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The Medical Marijuana Issue Among PWAS: Reports of Therapeutic Use and Attitudes Toward Legal Reform
Wesner, Ben, "The Medical Marijuana Issue Among PWAS: Reports of Therapeutic Use and Attitudes Toward Legal Reform." Working Paper Series, University of Hawaii at Minoa. June, 1996(3).


i. Introduction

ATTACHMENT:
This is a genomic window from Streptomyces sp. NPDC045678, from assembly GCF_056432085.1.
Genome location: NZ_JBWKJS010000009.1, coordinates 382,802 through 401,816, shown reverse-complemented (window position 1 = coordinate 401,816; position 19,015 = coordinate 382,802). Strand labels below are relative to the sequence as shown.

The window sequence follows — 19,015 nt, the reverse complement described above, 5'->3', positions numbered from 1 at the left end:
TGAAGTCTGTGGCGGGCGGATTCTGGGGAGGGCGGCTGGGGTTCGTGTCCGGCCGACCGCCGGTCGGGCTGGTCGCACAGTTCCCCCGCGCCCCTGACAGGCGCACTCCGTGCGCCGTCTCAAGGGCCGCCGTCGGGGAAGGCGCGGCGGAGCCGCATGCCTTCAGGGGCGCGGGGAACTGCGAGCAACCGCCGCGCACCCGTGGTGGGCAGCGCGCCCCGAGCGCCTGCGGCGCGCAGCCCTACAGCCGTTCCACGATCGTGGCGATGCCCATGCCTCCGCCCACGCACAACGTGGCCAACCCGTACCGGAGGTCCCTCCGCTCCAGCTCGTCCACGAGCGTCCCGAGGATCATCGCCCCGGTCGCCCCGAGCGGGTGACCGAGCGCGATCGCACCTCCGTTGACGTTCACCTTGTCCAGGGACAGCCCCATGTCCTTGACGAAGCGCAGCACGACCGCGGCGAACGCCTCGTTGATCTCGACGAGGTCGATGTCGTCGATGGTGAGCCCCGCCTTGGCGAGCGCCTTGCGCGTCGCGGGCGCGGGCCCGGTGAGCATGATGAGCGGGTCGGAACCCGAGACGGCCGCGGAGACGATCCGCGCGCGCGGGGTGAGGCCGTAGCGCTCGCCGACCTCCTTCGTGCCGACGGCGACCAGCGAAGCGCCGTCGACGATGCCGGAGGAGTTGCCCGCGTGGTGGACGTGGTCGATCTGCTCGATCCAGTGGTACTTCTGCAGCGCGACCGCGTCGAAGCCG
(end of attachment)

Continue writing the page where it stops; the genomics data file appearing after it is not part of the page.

This pilot study provides an initial examination of the possible therapeutic uses of marijuana by persons with AIDS/HIV (PWAs) living in Honolulu, HI. Its original purpose was to determine the existence of a group of medical marijuana users in Hawaii, and estimate their degree of political support for a legal reform campaign. A sample of one hundred twenty three PWAs living in Honolulu, HI, answered a questionnaire survey about their knowledge (1) of medical uses of marijuana, especially in connection with AIDS/HIV, their patterns of marijuana use, their preference for marijuana or Marinol for treating symptoms, their attitudes toward legal reform, and their level of political motivation on the marijuana issue. Knowledge about medical marijuana was high: 98.4% had heard of medical uses for marijuana, and 86.9% had heard of marijuana being used specifically to treat AIDS-related symptoms. Moreover, at least one third (36.9%) had themselves used marijuana as therapy for AIDS/HIV, and of those who had used both marijuana and prescription antiemetics, marijuana was preferred by 80%. Nine of every ten respondents favored legal reform to allow medical use of marijuana, even in the absence of conclusive testing. Respondents considered the therapeutic marijuana issue to be important to them (74.8%), and indicated a high level of political motivation: 72% were registered voters, 58.5% had voted in the most recent gubernatorial election, and 89% said they would actively support legal reform. The most striking finding was that respondents were more than twice as likely to have spoken with their friends (65.9%) as their doctor (31.7%) about medical marijuana. This pattern of communication held even for the 45 PWAs who have used marijuana to treat themselves, although to a lesser degree: 97.8% of this group had spoken with their friends, 66.7% with their doctor.